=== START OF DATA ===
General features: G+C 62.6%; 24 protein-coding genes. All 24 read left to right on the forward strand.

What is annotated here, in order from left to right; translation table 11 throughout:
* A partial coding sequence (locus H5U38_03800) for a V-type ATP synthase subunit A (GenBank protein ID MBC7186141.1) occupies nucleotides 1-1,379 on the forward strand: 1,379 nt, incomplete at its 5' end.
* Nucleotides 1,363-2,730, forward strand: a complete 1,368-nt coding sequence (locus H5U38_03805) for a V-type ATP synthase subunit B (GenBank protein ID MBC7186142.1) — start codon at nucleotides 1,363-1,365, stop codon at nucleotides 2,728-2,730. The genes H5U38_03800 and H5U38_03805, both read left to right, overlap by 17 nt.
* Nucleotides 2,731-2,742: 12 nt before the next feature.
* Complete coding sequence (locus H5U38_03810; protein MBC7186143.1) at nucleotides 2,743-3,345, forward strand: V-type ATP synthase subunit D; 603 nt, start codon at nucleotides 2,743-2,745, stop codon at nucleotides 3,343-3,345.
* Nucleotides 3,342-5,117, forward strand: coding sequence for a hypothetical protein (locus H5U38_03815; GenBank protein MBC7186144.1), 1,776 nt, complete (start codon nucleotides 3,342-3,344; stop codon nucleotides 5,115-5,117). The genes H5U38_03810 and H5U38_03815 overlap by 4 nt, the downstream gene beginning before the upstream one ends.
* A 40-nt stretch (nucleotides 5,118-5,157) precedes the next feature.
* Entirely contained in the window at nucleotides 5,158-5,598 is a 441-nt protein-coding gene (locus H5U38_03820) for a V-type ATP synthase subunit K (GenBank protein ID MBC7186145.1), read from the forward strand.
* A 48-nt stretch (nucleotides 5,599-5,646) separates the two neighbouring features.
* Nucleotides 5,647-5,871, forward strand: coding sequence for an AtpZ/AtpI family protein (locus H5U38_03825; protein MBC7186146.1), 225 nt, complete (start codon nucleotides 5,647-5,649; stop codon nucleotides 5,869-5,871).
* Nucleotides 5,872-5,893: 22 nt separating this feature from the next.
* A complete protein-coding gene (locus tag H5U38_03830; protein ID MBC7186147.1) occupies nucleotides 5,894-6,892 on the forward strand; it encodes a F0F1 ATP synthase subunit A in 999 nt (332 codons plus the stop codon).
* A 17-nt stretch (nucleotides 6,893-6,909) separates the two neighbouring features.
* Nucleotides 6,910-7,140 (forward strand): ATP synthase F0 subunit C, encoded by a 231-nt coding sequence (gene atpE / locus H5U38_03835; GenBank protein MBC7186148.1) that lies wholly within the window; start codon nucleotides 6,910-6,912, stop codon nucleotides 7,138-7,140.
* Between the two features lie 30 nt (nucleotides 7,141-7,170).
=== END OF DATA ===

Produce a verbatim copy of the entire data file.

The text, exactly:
General features: G+C 62.6%; 24 protein-coding genes. All 24 read left to right on the forward strand.

What is annotated here, in order from left to right; translation table 11 throughout:
* A partial coding sequence (locus H5U38_03800) for a V-type ATP synthase subunit A (GenBank protein ID MBC7186141.1) occupies nucleotides 1-1,379 on the forward strand: 1,379 nt, incomplete at its 5' end.
* Nucleotides 1,363-2,730, forward strand: a complete 1,368-nt coding sequence (locus H5U38_03805) for a V-type ATP synthase subunit B (GenBank protein ID MBC7186142.1) — start codon at nucleotides 1,363-1,365, stop codon at nucleotides 2,728-2,730. The genes H5U38_03800 and H5U38_03805, both read left to right, overlap by 17 nt.
* Nucleotides 2,731-2,742: 12 nt before the next feature.
* Complete coding sequence (locus H5U38_03810; protein MBC7186143.1) at nucleotides 2,743-3,345, forward strand: V-type ATP synthase subunit D; 603 nt, start codon at nucleotides 2,743-2,745, stop codon at nucleotides 3,343-3,345.
* Nucleotides 3,342-5,117, forward strand: coding sequence for a hypothetical protein (locus H5U38_03815; GenBank protein MBC7186144.1), 1,776 nt, complete (start codon nucleotides 3,342-3,344; stop codon nucleotides 5,115-5,117). The genes H5U38_03810 and H5U38_03815 overlap by 4 nt, the downstream gene beginning before the upstream one ends.
* A 40-nt stretch (nucleotides 5,118-5,157) precedes the next feature.
* Entirely contained in the window at nucleotides 5,158-5,598 is a 441-nt protein-coding gene (locus H5U38_03820) for a V-type ATP synthase subunit K (GenBank protein ID MBC7186145.1), read from the forward strand.
* A 48-nt stretch (nucleotides 5,599-5,646) separates the two neighbouring features.
* Nucleotides 5,647-5,871, forward strand: coding sequence for an AtpZ/AtpI family protein (locus H5U38_03825; protein MBC7186146.1), 225 nt, complete (start codon nucleotides 5,647-5,649; stop codon nucleotides 5,869-5,871).
* Nucleotides 5,872-5,893: 22 nt separating this feature from the next.
* A complete protein-coding gene (locus tag H5U38_03830; protein ID MBC7186147.1) occupies nucleotides 5,894-6,892 on the forward strand; it encodes a F0F1 ATP synthase subunit A in 999 nt (332 codons plus the stop codon).
* A 17-nt stretch (nucleotides 6,893-6,909) separates the two neighbouring features.
* Nucleotides 6,910-7,140 (forward strand): ATP synthase F0 subunit C, encoded by a 231-nt coding sequence (gene atpE / locus H5U38_03835; GenBank protein MBC7186148.1) that lies wholly within the window; start codon nucleotides 6,910-6,912, stop codon nucleotides 7,138-7,140.
* Between the two features lie 30 nt (nucleotides 7,141-7,170).